A block diagram

See the Drawing 2. A servomotor controls rpm of the diesel engine by adjusting the throttle lever of the carburettor. A Hall-sensor looks motor rpm. An auxiliary relay controls the starter motor. A PIO16F877A CPU is selected, because it had the most IO in the Microchip Flash CPU range in year 2001. The manual control panel has eight push buttons, eight LEDs and eight potentiometers. External EEPROM was available, but not used. The original circuit board do not had panel pcb. It was made it for easier mechanical assembly. Two PCBs are put together to form a sandwich.

A schematic diagram

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Drawing 3. A schematic diagram of the acceleration robot

See drawing 3. A schematic diagram is very simple. A servo pwm, a Hall sensor input and a starter relay are only interface to outside world. A 12-volt battery is the main power supply. Five volt and 6-7.2 V servo power supply are done in the PCB-board. We used 7.2 V, but I can’t recommend I. It is out of specifications of the manufacturer.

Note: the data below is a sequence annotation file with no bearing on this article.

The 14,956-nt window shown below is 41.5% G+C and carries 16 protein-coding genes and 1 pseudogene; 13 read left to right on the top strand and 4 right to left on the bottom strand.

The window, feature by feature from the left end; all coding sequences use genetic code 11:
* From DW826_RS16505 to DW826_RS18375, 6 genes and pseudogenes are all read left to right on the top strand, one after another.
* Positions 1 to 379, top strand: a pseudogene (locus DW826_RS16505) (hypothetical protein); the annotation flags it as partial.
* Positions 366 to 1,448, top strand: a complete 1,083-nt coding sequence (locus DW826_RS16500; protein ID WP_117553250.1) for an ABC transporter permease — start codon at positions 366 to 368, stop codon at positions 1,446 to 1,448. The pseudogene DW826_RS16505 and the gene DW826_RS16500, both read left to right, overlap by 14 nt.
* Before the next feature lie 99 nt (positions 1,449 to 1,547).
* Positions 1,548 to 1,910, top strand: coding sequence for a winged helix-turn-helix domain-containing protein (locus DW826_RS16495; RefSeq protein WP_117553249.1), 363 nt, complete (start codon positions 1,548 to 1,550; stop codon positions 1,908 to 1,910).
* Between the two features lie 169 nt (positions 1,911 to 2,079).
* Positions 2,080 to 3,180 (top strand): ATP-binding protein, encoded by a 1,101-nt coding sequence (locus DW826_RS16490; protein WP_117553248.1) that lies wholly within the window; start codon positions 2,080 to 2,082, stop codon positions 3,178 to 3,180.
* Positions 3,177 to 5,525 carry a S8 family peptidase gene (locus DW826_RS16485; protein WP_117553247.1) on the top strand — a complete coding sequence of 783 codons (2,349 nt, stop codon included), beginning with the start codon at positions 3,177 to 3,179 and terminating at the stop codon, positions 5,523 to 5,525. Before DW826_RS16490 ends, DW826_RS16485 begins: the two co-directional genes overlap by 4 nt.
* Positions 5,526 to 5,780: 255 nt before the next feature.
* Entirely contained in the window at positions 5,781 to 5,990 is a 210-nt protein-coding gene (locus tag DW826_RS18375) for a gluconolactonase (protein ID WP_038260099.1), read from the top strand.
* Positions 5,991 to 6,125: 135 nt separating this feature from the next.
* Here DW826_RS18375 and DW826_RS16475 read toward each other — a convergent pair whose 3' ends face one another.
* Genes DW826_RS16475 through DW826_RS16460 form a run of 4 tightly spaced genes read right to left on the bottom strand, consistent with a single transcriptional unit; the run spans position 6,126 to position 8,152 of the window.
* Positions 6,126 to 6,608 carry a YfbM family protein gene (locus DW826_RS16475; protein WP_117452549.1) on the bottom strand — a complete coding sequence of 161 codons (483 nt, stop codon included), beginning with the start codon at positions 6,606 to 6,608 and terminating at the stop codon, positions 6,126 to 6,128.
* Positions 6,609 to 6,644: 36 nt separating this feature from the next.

Because the servo power supply is higher than 5V, an interface transistor is needed. A 12-volt power relay needs also an interface transistor. The serial connection to PC is done in UART level without RS-232 converter.

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Drawing 4. A operation panel has 24 IO.

A operation panel, see drawing 4, is more complicated.
For the settings of all the controls I needed eight analog potentiometers, eight LEDs, eight push buttons and some common I/Os like RS485 for saving and loading good profiles from and to PC.

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Drawing 5. Smart IO connections save pins in the CPU.